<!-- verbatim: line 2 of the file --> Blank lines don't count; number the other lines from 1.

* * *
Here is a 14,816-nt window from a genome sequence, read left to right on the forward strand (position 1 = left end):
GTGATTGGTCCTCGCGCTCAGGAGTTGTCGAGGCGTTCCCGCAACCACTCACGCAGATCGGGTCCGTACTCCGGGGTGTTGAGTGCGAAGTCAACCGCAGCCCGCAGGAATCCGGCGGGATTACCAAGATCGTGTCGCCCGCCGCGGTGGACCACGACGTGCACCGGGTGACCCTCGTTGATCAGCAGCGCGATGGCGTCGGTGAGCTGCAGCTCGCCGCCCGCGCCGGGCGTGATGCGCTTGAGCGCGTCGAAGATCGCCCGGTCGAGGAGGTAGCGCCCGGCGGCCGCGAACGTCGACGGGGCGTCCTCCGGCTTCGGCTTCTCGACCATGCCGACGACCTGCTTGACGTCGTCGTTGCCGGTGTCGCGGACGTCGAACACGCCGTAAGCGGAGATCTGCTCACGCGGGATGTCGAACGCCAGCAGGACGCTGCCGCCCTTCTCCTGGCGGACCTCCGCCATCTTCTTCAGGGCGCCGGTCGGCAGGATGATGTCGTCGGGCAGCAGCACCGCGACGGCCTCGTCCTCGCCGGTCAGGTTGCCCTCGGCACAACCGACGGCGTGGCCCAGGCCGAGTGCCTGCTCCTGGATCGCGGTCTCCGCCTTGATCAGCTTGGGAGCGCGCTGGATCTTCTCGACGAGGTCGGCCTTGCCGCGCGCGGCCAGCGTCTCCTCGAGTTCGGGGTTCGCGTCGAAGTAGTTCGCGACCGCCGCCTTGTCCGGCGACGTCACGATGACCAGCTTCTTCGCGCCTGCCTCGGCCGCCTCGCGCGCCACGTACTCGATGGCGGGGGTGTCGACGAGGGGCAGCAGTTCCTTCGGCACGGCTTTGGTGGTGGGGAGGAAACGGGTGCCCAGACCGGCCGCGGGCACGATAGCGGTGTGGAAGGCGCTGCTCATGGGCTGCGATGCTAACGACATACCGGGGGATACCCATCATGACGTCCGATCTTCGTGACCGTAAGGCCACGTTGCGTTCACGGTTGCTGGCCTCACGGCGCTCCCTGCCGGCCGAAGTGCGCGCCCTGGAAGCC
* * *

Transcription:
GTGATTGGTCCTCGCGCTCAGGAGTTGTCGAGGCGTTCCCGCAACCACTCACGCAGATCGGGTCCGTACTCCGGGGTGTTGAGTGCGAAGTCAACCGCAGCCCGCAGGAATCCGGCGGGATTACCAAGATCGTGTCGCCCGCCGCGGTGGACCACGACGTGCACCGGGTGACCCTCGTTGATCAGCAGCGCGATGGCGTCGGTGAGCTGCAGCTCGCCGCCCGCGCCGGGCGTGATGCGCTTGAGCGCGTCGAAGATCGCCCGGTCGAGGAGGTAGCGCCCGGCGGCCGCGAACGTCGACGGGGCGTCCTCCGGCTTCGGCTTCTCGACCATGCCGACGACCTGCTTGACGTCGTCGTTGCCGGTGTCGCGGACGTCGAACACGCCGTAAGCGGAGATCTGCTCACGCGGGATGTCGAACGCCAGCAGGACGCTGCCGCCCTTCTCCTGGCGGACCTCCGCCATCTTCTTCAGGGCGCCGGTCGGCAGGATGATGTCGTCGGGCAGCAGCACCGCGACGGCCTCGTCCTCGCCGGTCAGGTTGCCCTCGGCACAACCGACGGCGTGGCCCAGGCCGAGTGCCTGCTCCTGGATCGCGGTCTCCGCCTTGATCAGCTTGGGAGCGCGCTGGATCTTCTCGACGAGGTCGGCCTTGCCGCGCGCGGCCAGCGTCTCCTCGAGTTCGGGGTTCGCGTCGAAGTAGTTCGCGACCGCCGCCTTGTCCGGCGACGTCACGATGACCAGCTTCTTCGCGCCTGCCTCGGCCGCCTCGCGCGCCACGTACTCGATGGCGGGGGTGTCGACGAGGGGCAGCAGTTCCTTCGGCACGGCTTTGGTGGTGGGGAGGAAACGGGTGCCCAGACCGGCCGCGGGCACGATAGCGGTGTGGAAGGCGCTGCTCATGGGCTGCGATGCTAACGACATACCGGGGGATACCCATCATGACGTCCGATCTTCGTGACCGTAAGGCCACGTTGCGTTCACGGTTGCTGGCCTCACGGCGCTCCCTGCCGGCCGAAGTGCGCGCCCTGGAAGCC